Analysis: The Government needs to urgently fulfil its legal obligations toward women MPs, writes law expert Cassandra Mudgway.

The high-stress nature of working in politics is increasingly taking a toll on staff and politicians.

But an additional threat to the personal wellbeing and safety of politicians resides outside Parliament, and the threat is ubiquitous: online violence against women MPs.

Since her election in 2017, Green Party MP Golriz Ghahraman has been subject to persistent online violence.

Ghahraman’s resignation following allegations of shoplifting exposes the toll that sustained online violence can have on a person’s mental health.

In an interview with Vice in 2018, Ghahraman expressed how the online abuse was overwhelming and questioned how long she would continue in Parliament.

Resigning in 2024, Ghahraman said in a statement: “It is clear to me that my mental health is being badly affected by the stresses relating to my work,” and “The best thing for my mental health is to resign as a Member of Parliament.”

Ghahraman is not alone in receiving torrents of online abuse.

Many other women MPs have also been targeted, including former Prime Minister Jacinda Ardern, Green Party co-leader Marama Davidson, National MP Nicola Willis and Te Pāti Māori co-leader Debbie Ngarewa-Packer.

Words can not only hurt, but they can seriously endanger a person’s wellbeing.

Online violence against women MPs — particularly against women of colour — is a concerning global trend.

In an Australian study, women MPs were found to be disproportionately targeted by public threats, particularly facing higher rates of online threats involving sexual violence and racist remarks.

Similar online threats face women MPs in the United Kingdom. Studies show that women of colour receive more intense abuse.

Male politicians are also subject to online violence. But when directed at women the violence frequently exhibits a misogynistic character, encompassing derogatory gender-specific language and menacing sexualised threats, constituting gender-based violence.

Our legal framework is not enough

New Zealand’s current legal framework is not well equipped to respond to the kind of online violence experienced by women MPs such as Ghahraman.

The Harmful Digital Communications Act 2015 is designed to address online harassment by a single known perpetrator.

But the most distressing kind of abuse comes from the sheer number of violent commentators, most of whom are unknown to the victim or intentionally anonymous. This includes “mob style” attacks, where large numbers of perpetrators coordinate efforts to harass, threaten, or intimidate their target.

Without legal recourse, women MPs have two options — tolerate the torrent of abuse, or resign. Both of these options endanger representative democracy.

Putting up with abuse may mean serious impacts on mental health and personal safety. It may also have a chilling effect on what topics women MPs choose to speak about publicly.

Resigning means losing important representation of diverse perspectives, especially from minorities.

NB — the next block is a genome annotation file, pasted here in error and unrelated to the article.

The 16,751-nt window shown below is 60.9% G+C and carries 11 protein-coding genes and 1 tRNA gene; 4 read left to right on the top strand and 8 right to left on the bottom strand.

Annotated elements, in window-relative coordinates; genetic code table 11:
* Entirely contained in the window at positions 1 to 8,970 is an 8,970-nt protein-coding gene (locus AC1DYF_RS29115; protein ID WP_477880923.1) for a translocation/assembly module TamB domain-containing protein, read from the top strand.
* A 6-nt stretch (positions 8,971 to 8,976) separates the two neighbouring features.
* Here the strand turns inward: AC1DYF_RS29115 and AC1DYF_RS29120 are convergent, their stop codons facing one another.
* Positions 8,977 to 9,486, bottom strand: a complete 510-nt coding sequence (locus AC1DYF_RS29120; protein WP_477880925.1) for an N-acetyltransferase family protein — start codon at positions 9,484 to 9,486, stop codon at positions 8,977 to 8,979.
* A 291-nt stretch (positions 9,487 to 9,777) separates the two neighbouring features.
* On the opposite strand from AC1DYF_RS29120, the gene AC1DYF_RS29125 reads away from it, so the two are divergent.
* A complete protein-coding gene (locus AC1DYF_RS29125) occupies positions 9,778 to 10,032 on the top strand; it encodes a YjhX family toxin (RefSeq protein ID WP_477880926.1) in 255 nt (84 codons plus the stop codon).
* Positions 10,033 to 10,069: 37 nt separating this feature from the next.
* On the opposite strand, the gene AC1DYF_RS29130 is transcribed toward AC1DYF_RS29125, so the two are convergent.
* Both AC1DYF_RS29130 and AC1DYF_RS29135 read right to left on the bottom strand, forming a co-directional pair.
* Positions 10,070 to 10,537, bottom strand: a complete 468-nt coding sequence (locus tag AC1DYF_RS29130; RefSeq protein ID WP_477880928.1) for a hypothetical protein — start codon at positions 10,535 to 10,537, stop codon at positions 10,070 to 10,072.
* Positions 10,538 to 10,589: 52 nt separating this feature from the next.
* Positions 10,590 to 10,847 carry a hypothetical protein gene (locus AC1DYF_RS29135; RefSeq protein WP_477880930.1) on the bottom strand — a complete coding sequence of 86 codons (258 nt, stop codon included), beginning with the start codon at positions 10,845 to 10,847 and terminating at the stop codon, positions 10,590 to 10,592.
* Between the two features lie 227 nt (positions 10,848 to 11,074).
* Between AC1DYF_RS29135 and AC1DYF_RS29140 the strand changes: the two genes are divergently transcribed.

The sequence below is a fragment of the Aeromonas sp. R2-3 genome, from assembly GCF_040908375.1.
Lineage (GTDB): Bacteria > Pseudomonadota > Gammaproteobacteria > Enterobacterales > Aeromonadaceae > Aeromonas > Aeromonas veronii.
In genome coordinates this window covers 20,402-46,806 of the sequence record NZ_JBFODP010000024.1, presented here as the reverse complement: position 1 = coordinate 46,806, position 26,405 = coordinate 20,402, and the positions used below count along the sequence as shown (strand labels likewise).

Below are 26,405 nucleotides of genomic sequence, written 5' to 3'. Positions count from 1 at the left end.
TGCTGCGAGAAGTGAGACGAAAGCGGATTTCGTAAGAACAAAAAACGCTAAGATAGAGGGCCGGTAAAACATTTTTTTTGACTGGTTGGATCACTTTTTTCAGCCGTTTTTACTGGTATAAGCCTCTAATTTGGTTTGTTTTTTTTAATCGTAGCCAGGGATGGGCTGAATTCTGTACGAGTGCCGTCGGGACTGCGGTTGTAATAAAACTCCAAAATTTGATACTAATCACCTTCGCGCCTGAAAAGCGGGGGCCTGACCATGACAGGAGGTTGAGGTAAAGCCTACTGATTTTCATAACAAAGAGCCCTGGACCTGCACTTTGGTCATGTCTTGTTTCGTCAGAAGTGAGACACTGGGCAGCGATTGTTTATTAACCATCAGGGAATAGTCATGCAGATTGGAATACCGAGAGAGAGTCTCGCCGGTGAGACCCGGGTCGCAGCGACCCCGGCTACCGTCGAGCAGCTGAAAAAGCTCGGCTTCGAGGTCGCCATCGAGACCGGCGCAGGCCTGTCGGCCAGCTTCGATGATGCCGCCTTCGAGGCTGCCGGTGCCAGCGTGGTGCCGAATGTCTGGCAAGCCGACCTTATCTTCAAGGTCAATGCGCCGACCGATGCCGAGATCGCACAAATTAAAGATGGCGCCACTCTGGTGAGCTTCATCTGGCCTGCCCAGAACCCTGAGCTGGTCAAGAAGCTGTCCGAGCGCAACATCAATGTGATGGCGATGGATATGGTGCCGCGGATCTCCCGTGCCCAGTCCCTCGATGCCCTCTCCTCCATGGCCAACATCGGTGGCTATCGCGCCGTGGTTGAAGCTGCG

Having to tolerate the abuse is a breach of the right to be free from gender-based violence. Being forced to resign because of it also breaches women’s rights to participate in politics.

Therefore, the Government has duties under international human rights law to prevent, respond and redress online violence against women.

Steps the Government can take

Green Party co-leaders James Shaw and Marama Davidson speak following Golriz Ghahraman's resignation as an MP.

United Nations human rights bodies provide some guidance for measures the Government could implement to fulfil their obligations and safeguard women’s human rights online.

As one of the drivers of online violence against women MPs is prevailing patriarchal attitudes, the Government’s first step should be to correctly label the behaviour: gender-based violence.

Calling online harassment “trolling” or “cyberbullying” downplays the harm and risks normalising the behaviour. “Gender-based violence” reflects the systemic nature of the abuse.

Secondly, the Government should urgently review the Harmful Digital Communication Act.

The legislation is now nine years old and should be updated to reflect the harmful online behaviour of the 2020s, such as targeted mob-style attacks.

New Zealand is also now out of step with other countries. Australia, the UK and the European Union have all recently strengthened their laws to tackle harmful online content.

These new laws focus on holding big tech companies accountable and encourage cooperation between the government, online platforms and civil society.

Greater collaboration — alongside enforcement mechanisms — is essential to address systemic issues like gender-based violence.

Thirdly, given the increasing scale of online violence, the Government should ensure adequate resourcing for police to investigate serious incidents.

Resources should also be made available for social media moderation among all MPs and training in online safety.

More than ever, words have the power to break people and democracies.

It is now the urgent task of the Government to fulfil its legal obligations toward women MPs.

Cassandra Mudgway is a senior lecturer in law at the University of Canterbury.

This article is republished from The Conversation under a Creative Commons licence.

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